Executive functions have been compared to the conductor of an orchestra who, in order to make sense of the disparate instruments, sounds, and parts, must coordinate the members and lead the efforts of all the components of the orchestra. Executive functions also have been compared to chief executive officers of companies. These comparisons demonstrate that executive functions are arguably the most complex and highest of all cognitive functions. However, just like most other cognitive functions, executive functions are comprised of relatively simple processes (e.g., attention and processing speed) – it is just the unique combination of these more basic processes that makes executive functions so powerful.

One potential problem with executive function as a cognitive domain is that it is large and loose. Many tests have been developed, or at least used, to assess executive function (e.g., Wisconsin Cart Sort Test, Stroop Color-Word Task, clock drawing, and so forth). Even though all such tests are used as measures of executive functioning, scores on them do not always correlate highly with each other. They do not always cluster together when subjected to principal components analysis or even structural equations modeling. This means that even though neuropsychologists have many purported tests of executive function, they all seem to measure different aspects of executive function. This might partially result from executive functioning tests being differentially affected by basic cognitive processes such as processing speed.

Even though, as previously mentioned, I do not believe executive functions and frontal lobe functions are synonymous terms, are we able to localize executive functions to the frontal lobes? Largely we can. The most evidence from neuroimaging studies and neurological injuries demonstrate that the prefrontal cortex – the area of the brain that is phylogenetically youngest and most advanced and as such, proportionately larger in humans than any animal – is necessary (but not necessarily sufficient) for executive functioning. When this area is disrupted in humans, they exhibit poor decision-making skills, including poor planning and poor maintenance or self-regulation of behavior. One area of the prefrontal cortex particularly involved in executive functions is the dorsolateral prefrontal cortex (area 46) – although both the orbitofrontal and anterior cingulate are involved in aspects of executive functions.

In 1986 Alexander, Delong, and Strick published their seminal work on five parallel and closed cortico-striato-thalamo-cortical loops. These frontal-subcortical circuits were hypothesized to be involved in a range of behaviors and cognitions based on the varying cortical connections of the loops. Previously, many researchers did not well-understand the role that the basal ganglia played in any sort of “higher” function; in fact, most viewed the basal ganglia as involved mainly in motor behaviors. Alexander, Delong, and Strick’s article set off a flurry of research into the functions of these frontal-subcortical circuits, which have been verified as existent in humans (Middleton & Strick, 2000). Over time different theories have modified these circuits, including that they are composed of direct, indirect, and hyperdirect pathways, which all function at different speeds or timings to allow the basal ganglia to regulate behavior. Mink (1996) proposed that actions (e.g., producing a specific word) are regulated by the direct and indirect pathways, which serve as large components of our ability to select and inhibit correct and incorrect responses, respectively. It is as if each individual fronto-cortical loop allows us to properly attend to the correct behavior or response and inhibit all other behaviors or responses, much like the DLPFC and orbitofrontal cortex and their associated loops are involved in the selection and inhibition of behavior, both major aspects of executive function.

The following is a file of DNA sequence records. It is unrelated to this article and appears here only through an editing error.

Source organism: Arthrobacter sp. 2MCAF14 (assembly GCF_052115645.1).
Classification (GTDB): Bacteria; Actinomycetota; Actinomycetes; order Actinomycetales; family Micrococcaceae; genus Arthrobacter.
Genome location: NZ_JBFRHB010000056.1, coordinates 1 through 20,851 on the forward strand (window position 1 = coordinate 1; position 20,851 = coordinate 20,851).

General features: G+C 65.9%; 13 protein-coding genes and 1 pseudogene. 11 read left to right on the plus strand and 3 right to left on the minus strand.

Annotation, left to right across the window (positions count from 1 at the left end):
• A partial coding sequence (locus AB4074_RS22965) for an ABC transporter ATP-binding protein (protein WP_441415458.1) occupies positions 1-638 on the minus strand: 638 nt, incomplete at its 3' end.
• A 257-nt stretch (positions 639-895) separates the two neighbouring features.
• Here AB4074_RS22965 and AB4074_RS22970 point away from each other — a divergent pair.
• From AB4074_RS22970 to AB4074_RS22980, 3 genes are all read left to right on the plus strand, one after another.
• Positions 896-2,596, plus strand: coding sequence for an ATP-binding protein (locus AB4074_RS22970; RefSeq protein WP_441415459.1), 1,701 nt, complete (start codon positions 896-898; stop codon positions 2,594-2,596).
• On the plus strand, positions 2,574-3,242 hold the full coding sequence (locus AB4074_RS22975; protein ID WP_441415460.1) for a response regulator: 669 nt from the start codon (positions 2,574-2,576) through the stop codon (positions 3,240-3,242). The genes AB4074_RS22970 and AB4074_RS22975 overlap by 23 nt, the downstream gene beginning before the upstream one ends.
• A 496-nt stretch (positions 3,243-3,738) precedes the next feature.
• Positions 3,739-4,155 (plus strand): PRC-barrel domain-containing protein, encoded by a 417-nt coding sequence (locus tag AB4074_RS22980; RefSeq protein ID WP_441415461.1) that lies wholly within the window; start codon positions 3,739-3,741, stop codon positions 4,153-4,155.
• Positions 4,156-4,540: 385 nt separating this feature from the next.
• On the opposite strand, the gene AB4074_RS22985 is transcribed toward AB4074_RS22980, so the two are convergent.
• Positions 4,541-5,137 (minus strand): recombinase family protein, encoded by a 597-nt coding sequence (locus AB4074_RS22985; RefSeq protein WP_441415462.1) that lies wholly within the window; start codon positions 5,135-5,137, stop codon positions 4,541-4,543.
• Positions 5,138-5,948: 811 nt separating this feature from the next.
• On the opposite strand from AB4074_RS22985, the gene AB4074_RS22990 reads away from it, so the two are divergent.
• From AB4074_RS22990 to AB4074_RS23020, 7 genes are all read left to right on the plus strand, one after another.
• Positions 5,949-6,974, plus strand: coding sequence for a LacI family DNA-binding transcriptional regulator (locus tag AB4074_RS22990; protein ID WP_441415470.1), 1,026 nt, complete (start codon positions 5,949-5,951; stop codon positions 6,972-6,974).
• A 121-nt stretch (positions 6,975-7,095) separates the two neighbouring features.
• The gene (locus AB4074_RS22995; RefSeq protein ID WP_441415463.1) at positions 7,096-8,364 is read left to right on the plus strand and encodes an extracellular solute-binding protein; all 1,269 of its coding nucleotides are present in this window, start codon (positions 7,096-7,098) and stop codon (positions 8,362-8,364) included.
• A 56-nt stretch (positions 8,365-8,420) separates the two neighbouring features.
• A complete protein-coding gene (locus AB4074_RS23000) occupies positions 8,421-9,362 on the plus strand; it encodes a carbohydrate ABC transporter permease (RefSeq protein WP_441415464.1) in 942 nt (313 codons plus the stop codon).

Just as damage to the dorsolateral prefrontal cortex (DLPFC) produces deficits in executive function, damage to any part of the DLPFC loop also results in executive dysfunction. Benke, Delazer, Bartha, and Auer (2003) presented two clinical cases of patients with left caudate lesions (the lesions also affected part of the anterior limb of the internal capsule as well as portions of the putamen and pallidum; however, the infarcts affected the caudate the most). Among other deficits, both patients had executive function impairments, including problem-solving deficits, many perseverative errors, and set-shifting problems. Even though the patients had no direct DLPFC damage, they exhibited similar deficits to patients with DLPFC lesions. These executive deficits persisted over time.